Queen Elizabeth II, R.I.P.

God Save the Queen: The Extraordinary Life and Reign of Elizabeth II

This fall semester, I am blessed to be able to study abroad at Pembroke College, Cambridge. As a lifelong Anglophile, I was enchanted by the idea of studying at one of England’s iconic ancient universities. My wish has come true at a surprisingly tumultuous time for the United Kingdom. 

The largest conventional military conflict on European soil since World War II has rocked the nation. Rising inflation, a depreciating pound, and an energy crisis have been sapping national morale. A scandal-ridden Boris Johnson, who steered the United Kingdom through Brexit, resigned as prime minister to make way for Liz Truss, whose election was announced the day after I arrived. 

Elizabeth II had been an enduring pillar of stability, grace, and dignity for 70 years.

All of that should prove enough, I thought, to make my semester abroad interesting. After the passing of Queen Elizabeth II on September 8, however, I feel fortunate to be in the United Kingdom to witness history, join the nation in mourning, and pay my respects to Britain’s longest-reigning monarch. 

For many around the world, not just Britons, Elizabeth II’s death cuts deeper than one might expect. Elizabeth II had been an enduring pillar of stability, grace, and dignity for 70 years since she acceded to the throne in 1952 at the tender age of 25. Through a disintegrating empire, a transforming nation, and an often- disappointing family, Elizabeth II endured with the quiet resolve and devotion to duty that became her trademark. Elizabeth II inspired countless people as the head of the commonwealth and a cultural icon. So remarkably long and stable was her tenure as monarch that only Britons in at least their late seventies can vividly remember the last time they had a king. 

Perhaps a more profound reason that the Queen’s death has left so many devastated is that her passing brings a sense of something else lost with her. Elizabeth II was among the last, and certainly the most prominent, living links to eras and institutions that were in many ways more admirable than those we know today. The Queen was an earthly reminder that all of us do not need to succumb to the temptations of moral relativism and modern sensibilities, but can instead consciously aspire to something greater and nobler.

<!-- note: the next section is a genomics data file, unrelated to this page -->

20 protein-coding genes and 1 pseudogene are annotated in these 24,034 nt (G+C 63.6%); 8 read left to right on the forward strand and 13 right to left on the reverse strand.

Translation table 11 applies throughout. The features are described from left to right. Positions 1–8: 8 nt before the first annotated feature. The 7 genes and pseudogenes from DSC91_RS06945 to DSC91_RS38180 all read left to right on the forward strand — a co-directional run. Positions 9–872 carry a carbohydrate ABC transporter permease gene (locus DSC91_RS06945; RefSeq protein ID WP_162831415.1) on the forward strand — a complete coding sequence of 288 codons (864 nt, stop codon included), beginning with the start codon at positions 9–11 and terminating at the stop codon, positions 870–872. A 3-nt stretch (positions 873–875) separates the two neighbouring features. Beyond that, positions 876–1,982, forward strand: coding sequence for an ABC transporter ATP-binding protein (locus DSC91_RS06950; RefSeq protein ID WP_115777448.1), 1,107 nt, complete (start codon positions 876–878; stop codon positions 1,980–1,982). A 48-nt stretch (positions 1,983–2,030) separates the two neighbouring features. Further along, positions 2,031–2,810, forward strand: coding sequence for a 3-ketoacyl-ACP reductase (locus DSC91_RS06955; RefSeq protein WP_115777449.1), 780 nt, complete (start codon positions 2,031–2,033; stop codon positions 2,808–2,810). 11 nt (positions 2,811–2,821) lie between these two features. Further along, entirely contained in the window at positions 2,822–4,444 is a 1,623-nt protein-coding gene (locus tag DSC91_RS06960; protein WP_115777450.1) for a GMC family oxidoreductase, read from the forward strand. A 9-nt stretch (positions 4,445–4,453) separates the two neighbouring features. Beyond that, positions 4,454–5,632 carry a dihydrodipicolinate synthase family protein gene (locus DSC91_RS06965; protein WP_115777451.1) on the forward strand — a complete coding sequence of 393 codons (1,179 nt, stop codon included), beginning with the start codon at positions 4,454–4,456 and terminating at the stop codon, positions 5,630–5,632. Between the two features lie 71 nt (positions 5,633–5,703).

The Queen said it best herself when she gave the first televised royal Christmas Broadcast in 1957:

The trouble is caused by unthinking people who carelessly throw away ageless ideals as if they were old and outworn machinery. They would have religion thrown aside, morality in personal and public life made meaningless, honesty counted as foolishness and self-interest set up in place of self-restraint. At this critical moment in our history we will certainly lose the trust and respect of the world if we just abandon those fundamental principles which guided the men and women who built the greatness of this country and Commonwealth.

To “build and cherish” positive and lasting institutions like the monarchy, parliamentary government, and the West itself is a beautiful, arduous task that requires a “special kind of courage.” The Queen’s death elicits extra sadness for Britons because of their (our?) fears that one of the last great people with the special courage to undertake and defend that task is no longer with us; we may not see the likes of her again any time soon. 

In the speech she gave in South Africa on her twenty-first birthday in 1947, the Queen pledged to devote her whole life to the “service of our great imperial family to which we all belong.” Elizabeth II did just that and more, so she has deservedly laid down her burden, and is hopefully reunited with her beloved Prince Philip.

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About Chris Coffey

Chris Coffey is editor in chief emeritus of the Michigan Review.